The new Indian government has reversed the policy of its predecessor and stopped further privatisation of higher education. Cuts in funding will be restored and a bill to overcome the constitutional bar on setting up private universities is to be allowed to lapse.
However, steps which many universities and colleges have already taken to generate income from private sources - including sharp fee increases and consultancy schemes for industry - will be retained.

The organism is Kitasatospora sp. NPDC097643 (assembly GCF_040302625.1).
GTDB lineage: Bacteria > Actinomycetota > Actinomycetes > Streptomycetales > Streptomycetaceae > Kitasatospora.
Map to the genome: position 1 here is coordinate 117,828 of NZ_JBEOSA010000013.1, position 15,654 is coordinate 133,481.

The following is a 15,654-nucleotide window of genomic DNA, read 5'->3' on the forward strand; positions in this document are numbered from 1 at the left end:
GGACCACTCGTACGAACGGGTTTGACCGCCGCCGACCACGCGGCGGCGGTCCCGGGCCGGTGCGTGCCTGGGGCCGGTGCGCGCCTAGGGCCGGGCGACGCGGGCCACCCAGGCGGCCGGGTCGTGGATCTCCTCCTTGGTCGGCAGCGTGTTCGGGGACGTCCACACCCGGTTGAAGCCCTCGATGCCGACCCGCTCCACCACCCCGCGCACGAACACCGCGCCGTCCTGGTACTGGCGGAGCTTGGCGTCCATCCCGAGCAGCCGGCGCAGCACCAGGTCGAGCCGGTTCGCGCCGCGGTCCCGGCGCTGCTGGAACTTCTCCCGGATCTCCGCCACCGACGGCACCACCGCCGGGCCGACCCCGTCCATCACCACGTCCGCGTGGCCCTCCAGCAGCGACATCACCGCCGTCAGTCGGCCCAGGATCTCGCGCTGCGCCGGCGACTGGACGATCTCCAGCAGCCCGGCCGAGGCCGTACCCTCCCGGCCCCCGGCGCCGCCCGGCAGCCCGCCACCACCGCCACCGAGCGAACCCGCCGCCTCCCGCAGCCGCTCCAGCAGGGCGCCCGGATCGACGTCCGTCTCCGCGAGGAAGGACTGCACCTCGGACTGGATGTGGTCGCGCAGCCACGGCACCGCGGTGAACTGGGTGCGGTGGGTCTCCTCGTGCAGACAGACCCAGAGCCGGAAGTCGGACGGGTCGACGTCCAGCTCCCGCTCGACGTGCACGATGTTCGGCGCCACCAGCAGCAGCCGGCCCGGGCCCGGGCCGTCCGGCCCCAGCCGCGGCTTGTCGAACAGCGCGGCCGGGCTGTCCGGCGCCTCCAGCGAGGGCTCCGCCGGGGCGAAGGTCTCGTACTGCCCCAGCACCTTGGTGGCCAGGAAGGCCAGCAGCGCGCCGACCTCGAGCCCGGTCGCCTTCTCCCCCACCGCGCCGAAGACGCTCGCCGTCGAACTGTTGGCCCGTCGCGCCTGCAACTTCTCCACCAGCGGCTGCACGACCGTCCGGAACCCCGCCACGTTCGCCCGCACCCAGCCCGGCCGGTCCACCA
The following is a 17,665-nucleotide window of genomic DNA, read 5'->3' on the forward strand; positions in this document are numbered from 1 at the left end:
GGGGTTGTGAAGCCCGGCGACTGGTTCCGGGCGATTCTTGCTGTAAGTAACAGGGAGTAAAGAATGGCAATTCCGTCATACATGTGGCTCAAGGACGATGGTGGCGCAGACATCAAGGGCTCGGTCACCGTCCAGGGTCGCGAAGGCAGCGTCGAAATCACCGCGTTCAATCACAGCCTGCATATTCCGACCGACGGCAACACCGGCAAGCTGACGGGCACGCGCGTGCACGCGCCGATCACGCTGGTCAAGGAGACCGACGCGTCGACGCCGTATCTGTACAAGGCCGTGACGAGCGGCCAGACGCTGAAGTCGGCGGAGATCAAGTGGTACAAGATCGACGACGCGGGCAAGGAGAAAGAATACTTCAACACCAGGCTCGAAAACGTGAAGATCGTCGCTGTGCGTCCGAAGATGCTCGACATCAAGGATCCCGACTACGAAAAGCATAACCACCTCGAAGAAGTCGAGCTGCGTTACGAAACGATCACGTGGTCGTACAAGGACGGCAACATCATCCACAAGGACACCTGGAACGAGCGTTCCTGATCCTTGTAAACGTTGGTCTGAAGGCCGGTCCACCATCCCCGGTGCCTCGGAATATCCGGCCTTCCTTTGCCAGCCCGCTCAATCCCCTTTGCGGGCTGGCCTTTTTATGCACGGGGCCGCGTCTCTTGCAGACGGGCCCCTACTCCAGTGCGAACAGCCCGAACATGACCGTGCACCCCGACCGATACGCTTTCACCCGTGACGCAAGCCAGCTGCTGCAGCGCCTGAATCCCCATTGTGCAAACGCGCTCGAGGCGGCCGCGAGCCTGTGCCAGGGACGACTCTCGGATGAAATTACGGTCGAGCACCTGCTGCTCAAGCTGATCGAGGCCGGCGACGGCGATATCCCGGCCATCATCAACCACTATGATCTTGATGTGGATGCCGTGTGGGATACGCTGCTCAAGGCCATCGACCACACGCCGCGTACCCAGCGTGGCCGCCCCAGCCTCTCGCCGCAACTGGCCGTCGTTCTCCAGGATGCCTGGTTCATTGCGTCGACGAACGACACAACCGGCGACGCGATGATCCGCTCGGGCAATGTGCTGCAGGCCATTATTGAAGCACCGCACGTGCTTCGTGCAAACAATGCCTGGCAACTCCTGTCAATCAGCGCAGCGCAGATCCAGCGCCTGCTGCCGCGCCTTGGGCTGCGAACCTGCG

Education experts have reacted with scepticism to the plans and argued that the kind of resources needed to sustain, let alone expand, the vast higher education system are simply not available.
The new government's intentions are already being tested. As admissions to the next academic session start this month, there are reports of shortages of places in most universities leading to demands for new colleges. Delhi University is said to be short of nearly 20,000 places even after admitting some 35,000 students in undergraduate classes.